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Real Life Dog Delivery
Meet John Ashworth, a handsome young man who works for a dog delivery service transporting rescued strays to new owners.
Feb 2015 | TheDogPress.com
Dell Arthur, Features Writer
After an arduous four day trip "Jake" is delivered to Kathleen Macmillan, his new forever home.
Photo by Dell Arthur
It all started when John Ashworth was 10 years old. Now in his early 20’s he has spent much of his life rescuing and re-homing stray dogs. That sometimes leaves him with bite marks but for Ashworth, that matters little. To John every dog is important and deserves a home.
In California where Ashworth lives he estimates that 95 per cent of the stray animals captured are destroyed within days. For him that is unacceptable and as a consequence he now works for several animal rescue centers transporting all sizes and breeds of dogs to new homes where loving pet parents open their hearts and homes.
“I first started delivering dogs with my mom’s pickup. Then I met Kevan Boston who operates a delivery service,” he recalled. For the first two years Ashworth delivered rescued dogs across the lower part of California but now he covers several states. And as far as transporting dogs being considered a business, “…it is and it isn’t. Kevan will deliver dogs to new homes for free if need be,” he stressed.
“We only transfer dogs from proven, ethical sources and before the animal is delivered it has to be inspected by a vet for any problems,” he explained.
And it’s a good thing. On a recent trip his van was stopped by the Douglas Sheriff’s Office at Roseburg, Oregon, and he had to unload some crates for inspection.
Fortunately all the paperwork was in order, the dogs were deemed in good health and he was allowed to continue on his trip. “We have to comply with state laws regarding the rescued dogs’ health. Before we deliver them they are checked for heart worm or other illnesses by a vet before we ever leave on the trip.” When the once-stray dog is delivered, the new pet owner is furnished with paperwork documenting all the shots given including certification for rabies for transporting across the United States border to Canada, and signed by a licensed veterinarian who did the work. In addition, all dogs are neutered.
Occasionally Ashworth will take part in a dog rescue but now his primary time is spent driving all across the western half of the United States delivering pups to new homes. His van now has over 320,000 miles and this type of wear and tear on a 1995 Ford van has proven a problem with breakdowns.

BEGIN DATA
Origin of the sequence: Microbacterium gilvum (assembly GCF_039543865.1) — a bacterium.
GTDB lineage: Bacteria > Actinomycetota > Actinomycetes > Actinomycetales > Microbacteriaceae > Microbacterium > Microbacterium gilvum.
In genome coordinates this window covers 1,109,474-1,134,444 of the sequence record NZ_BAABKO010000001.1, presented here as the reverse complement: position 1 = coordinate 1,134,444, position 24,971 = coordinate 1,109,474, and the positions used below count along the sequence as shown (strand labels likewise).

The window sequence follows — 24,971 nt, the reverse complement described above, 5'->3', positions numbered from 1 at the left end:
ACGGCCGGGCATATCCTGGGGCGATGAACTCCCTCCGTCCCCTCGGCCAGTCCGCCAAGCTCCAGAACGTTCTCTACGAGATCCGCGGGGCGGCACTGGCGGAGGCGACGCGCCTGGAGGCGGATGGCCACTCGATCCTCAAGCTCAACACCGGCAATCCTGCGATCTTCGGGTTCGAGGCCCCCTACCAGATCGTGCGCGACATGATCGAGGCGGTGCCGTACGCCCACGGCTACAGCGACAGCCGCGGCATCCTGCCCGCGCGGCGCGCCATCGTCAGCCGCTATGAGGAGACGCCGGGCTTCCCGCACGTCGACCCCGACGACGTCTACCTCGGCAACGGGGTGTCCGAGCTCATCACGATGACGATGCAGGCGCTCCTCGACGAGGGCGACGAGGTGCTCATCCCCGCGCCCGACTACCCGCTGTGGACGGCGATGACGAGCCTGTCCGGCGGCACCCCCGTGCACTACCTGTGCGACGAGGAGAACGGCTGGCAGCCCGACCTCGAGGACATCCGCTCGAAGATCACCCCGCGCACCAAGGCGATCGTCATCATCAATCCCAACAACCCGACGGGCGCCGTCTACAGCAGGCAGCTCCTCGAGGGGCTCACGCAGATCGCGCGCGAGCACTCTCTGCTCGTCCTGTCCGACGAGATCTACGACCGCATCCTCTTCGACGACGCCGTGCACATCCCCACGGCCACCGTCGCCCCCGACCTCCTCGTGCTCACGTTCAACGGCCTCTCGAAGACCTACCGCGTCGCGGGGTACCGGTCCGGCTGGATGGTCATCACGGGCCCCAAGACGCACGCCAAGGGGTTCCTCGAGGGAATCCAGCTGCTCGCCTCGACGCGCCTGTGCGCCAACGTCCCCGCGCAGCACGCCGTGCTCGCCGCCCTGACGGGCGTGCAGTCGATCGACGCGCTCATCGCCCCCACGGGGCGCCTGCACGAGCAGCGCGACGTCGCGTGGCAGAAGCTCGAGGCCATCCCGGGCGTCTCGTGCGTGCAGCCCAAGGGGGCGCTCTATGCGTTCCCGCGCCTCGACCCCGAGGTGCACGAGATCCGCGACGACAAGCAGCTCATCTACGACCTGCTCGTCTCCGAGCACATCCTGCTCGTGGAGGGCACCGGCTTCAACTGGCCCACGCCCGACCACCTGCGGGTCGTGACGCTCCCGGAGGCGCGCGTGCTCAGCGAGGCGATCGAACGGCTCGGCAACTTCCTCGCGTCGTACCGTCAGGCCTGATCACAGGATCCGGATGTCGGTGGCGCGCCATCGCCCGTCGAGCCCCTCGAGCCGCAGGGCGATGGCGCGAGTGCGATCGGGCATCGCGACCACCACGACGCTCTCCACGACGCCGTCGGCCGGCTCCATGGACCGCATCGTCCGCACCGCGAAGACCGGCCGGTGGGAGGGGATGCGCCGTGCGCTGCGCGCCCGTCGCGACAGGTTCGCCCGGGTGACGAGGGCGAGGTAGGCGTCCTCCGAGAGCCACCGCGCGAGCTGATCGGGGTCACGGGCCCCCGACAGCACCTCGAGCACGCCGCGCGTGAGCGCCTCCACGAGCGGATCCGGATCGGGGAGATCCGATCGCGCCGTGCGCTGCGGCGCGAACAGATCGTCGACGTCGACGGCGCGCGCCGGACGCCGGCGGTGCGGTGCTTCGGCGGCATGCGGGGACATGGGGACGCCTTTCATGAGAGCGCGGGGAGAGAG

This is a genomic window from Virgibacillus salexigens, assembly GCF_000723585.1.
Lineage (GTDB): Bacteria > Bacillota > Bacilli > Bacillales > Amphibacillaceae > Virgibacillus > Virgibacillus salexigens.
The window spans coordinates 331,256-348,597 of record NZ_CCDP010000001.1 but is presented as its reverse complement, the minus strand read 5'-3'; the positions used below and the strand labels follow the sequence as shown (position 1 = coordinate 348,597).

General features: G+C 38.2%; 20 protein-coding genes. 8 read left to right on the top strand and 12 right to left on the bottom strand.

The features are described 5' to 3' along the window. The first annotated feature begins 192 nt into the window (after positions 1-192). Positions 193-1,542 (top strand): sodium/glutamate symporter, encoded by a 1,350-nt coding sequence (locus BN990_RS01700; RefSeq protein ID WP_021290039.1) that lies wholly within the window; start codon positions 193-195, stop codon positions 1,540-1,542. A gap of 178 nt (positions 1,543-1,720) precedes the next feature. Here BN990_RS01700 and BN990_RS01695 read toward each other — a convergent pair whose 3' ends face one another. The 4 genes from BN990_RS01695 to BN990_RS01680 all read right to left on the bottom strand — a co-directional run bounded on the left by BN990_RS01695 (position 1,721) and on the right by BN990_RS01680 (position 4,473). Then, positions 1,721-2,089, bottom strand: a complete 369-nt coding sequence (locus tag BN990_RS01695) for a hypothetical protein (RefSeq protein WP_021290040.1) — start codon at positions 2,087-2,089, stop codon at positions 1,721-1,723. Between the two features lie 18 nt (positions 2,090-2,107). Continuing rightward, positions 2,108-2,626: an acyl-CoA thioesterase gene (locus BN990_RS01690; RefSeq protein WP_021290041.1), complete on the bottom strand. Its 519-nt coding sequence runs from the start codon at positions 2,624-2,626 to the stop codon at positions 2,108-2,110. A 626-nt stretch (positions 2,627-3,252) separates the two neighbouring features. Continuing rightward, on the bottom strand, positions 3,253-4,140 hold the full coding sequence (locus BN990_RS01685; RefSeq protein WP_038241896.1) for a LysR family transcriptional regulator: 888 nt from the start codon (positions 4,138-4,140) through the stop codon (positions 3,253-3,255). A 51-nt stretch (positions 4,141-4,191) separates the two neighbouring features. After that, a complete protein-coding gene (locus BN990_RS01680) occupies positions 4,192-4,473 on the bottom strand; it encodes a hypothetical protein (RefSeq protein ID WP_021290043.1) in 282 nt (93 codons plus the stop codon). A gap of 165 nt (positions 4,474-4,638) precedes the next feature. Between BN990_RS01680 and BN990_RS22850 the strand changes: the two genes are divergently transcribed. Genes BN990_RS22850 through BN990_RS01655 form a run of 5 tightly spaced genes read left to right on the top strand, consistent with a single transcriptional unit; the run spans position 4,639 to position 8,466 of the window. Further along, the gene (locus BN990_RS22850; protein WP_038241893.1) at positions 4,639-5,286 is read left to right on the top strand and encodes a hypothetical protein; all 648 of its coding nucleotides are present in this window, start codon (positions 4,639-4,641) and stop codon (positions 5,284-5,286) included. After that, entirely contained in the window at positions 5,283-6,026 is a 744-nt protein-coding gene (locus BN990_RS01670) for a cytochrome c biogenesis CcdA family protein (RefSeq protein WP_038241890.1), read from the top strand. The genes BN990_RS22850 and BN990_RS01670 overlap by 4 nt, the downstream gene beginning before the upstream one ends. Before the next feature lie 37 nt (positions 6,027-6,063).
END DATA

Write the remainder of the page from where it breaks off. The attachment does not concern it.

He noted these expenses can take a large “bite” out of operation costs. “We charge by the crate and transport as many as 30 dogs or more at a time. If I have any problems the money comes out of the fees. Awhile back I had a water pump go out and after getting it fixed I was really running short.” And that is where cutting back on travel expenses comes in. Staying in motels or eating at restaurants is usually a non-existent luxury.
Starting out at San Diego, Ashworth heads north. His route stops at many smaller communities where the new pet parents anxiously await their new family member. Time is a factor and the further north he travels the more care and concern he has for his charges. “We try to deliver the dogs
as clean as possible,” he explained. "There is the need for the animals to be able to relieve themselves and not mess up their cages."
Exercise for the animals is difficult since the trip from San Diego to the Canadian border can take up to four days and weather can also be a factor.
"In the summer time the trip is usually pleasant but winter time can be something else."
“When I’m on the road I sleep in the van with the dogs. When the cold weather hits its usually not too bad since the dogs generate a lot of body heat,” he said with a chuckle. But one thing for sure—the accommodations aren’t the Hilton.
Another factor in transporting is the need for rest and eating. Rest consists of brief breaks sleeping in the van and the food isn’t on a gourmet menu. “I eat a lot of fast food stuff but now and then after I deliver a pup the new owner will buy me breakfast or lunch.” When this happens it is greatly appreciated. But the real joy for Ashcroft is to see the expression of the new owners’ face when they first see their new pup.
As far as the actual delivery is concerned all arrangements are made in advance. Now and then there is a missed communication and that is where his cell phone comes into play. He said everyone is given his number and he also has theirs. Fortunately, he said, it’s very rare that the connection is missed.
If anyone thinks of delivering dogs as a career they should first be motivated by love. Tabulating time-which Ashworth says can run to 80 hours a week-he figures he’s making anywhere from $2 to $4 an hour! Once the trip is over and he is back at San Diego, his first goal is a hot shower, a good meal and a soft bed. He can rest satisfied that he has endeared himself to several happy pet parents and the dogs he delivered have been rescued from certain death.
Sometimes money isn’t everything.
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